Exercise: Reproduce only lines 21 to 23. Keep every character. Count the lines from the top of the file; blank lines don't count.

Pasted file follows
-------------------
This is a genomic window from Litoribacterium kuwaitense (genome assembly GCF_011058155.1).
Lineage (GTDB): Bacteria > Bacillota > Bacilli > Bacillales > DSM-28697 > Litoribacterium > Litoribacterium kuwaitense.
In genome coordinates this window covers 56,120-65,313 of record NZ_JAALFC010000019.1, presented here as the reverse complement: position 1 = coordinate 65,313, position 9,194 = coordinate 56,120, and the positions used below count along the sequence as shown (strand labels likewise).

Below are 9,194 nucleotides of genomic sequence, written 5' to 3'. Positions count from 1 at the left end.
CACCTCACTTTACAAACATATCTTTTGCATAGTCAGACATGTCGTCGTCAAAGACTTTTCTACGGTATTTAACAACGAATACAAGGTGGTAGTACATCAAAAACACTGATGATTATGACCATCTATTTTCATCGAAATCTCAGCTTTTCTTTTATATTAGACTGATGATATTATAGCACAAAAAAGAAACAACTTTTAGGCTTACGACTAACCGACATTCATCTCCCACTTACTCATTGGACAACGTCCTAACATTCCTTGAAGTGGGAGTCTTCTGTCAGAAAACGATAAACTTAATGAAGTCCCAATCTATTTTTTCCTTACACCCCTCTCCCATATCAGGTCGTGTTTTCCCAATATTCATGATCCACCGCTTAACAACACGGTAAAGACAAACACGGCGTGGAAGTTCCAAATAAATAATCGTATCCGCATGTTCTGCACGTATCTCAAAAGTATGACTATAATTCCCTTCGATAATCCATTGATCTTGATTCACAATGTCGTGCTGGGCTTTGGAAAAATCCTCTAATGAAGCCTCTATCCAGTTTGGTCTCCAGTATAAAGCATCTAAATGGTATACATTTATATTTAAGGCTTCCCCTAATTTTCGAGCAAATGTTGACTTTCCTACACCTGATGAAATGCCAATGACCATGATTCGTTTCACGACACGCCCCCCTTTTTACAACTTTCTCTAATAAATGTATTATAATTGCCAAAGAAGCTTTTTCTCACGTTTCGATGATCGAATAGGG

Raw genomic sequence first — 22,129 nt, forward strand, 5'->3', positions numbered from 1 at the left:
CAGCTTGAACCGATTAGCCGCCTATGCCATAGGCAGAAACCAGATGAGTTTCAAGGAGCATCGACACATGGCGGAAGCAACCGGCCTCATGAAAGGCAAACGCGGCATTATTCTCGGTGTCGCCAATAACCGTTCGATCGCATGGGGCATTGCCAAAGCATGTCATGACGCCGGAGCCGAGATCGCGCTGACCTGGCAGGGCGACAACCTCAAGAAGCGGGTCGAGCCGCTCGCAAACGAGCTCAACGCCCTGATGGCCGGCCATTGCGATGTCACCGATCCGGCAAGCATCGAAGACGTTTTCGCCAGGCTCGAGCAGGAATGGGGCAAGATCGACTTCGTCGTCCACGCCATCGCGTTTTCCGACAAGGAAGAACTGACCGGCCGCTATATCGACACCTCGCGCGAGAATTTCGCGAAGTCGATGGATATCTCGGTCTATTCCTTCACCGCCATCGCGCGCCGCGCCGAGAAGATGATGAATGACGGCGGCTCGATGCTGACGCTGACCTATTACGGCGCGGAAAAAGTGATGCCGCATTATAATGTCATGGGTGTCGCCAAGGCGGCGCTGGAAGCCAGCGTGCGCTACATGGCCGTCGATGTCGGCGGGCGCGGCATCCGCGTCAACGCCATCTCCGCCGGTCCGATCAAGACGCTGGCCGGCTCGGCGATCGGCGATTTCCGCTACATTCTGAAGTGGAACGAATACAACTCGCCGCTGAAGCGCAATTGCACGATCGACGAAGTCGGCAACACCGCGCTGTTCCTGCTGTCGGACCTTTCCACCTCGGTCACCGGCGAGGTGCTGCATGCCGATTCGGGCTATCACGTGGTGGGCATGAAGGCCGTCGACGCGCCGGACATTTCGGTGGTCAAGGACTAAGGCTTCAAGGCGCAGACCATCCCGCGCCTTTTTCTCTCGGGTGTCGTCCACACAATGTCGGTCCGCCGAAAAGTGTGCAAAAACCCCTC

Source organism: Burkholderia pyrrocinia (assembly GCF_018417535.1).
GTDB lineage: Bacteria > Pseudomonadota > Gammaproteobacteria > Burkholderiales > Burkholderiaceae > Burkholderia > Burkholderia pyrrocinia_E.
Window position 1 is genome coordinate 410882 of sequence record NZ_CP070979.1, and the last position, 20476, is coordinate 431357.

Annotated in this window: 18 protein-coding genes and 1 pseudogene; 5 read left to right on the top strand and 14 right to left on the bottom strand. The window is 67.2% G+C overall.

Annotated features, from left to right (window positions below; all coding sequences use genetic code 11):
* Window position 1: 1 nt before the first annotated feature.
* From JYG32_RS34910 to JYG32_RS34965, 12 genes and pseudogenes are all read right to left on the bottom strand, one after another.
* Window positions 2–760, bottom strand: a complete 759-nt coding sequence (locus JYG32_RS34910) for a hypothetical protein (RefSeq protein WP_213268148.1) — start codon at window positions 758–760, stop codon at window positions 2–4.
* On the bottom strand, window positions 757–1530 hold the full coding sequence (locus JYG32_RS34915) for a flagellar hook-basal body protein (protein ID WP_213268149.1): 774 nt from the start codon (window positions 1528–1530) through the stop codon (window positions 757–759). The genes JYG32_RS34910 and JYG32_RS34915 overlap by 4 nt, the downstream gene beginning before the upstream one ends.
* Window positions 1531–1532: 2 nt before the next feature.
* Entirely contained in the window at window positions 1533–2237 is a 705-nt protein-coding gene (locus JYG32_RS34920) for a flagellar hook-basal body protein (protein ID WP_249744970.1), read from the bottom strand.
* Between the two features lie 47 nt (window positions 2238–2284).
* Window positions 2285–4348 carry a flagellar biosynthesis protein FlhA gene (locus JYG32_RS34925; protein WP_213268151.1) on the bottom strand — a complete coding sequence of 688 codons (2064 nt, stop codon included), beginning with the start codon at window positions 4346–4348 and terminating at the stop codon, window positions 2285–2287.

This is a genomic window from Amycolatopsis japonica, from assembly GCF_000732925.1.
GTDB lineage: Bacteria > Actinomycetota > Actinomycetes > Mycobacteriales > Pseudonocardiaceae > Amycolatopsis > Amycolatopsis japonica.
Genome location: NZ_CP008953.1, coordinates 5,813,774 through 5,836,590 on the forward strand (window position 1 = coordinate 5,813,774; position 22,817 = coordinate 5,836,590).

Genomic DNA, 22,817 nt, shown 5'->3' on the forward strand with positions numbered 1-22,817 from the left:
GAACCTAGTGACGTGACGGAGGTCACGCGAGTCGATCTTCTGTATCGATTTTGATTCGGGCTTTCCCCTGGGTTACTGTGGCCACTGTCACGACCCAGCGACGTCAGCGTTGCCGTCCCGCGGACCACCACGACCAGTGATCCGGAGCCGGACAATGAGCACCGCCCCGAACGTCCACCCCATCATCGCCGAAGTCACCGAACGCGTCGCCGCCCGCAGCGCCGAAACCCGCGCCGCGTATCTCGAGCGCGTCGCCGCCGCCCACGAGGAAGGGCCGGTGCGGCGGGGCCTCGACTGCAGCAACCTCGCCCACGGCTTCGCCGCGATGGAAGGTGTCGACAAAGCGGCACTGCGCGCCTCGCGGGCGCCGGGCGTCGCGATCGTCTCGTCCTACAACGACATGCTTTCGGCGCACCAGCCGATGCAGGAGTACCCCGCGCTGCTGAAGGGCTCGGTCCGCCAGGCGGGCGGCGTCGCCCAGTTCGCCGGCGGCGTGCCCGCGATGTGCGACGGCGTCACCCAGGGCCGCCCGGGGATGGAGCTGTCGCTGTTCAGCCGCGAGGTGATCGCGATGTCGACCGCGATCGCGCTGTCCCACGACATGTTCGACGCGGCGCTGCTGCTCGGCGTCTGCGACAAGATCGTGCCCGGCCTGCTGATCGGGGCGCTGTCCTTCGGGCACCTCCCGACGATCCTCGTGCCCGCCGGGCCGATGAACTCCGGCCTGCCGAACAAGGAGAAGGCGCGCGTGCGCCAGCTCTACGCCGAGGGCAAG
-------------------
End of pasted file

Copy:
This is a genomic window from Amycolatopsis japonica, from assembly GCF_000732925.1.
GTDB lineage: Bacteria > Actinomycetota > Actinomycetes > Mycobacteriales > Pseudonocardiaceae > Amycolatopsis > Amycolatopsis japonica.
Genome location: NZ_CP008953.1, coordinates 5,813,774 through 5,836,590 on the forward strand (window position 1 = coordinate 5,813,774; position 22,817 = coordinate 5,836,590).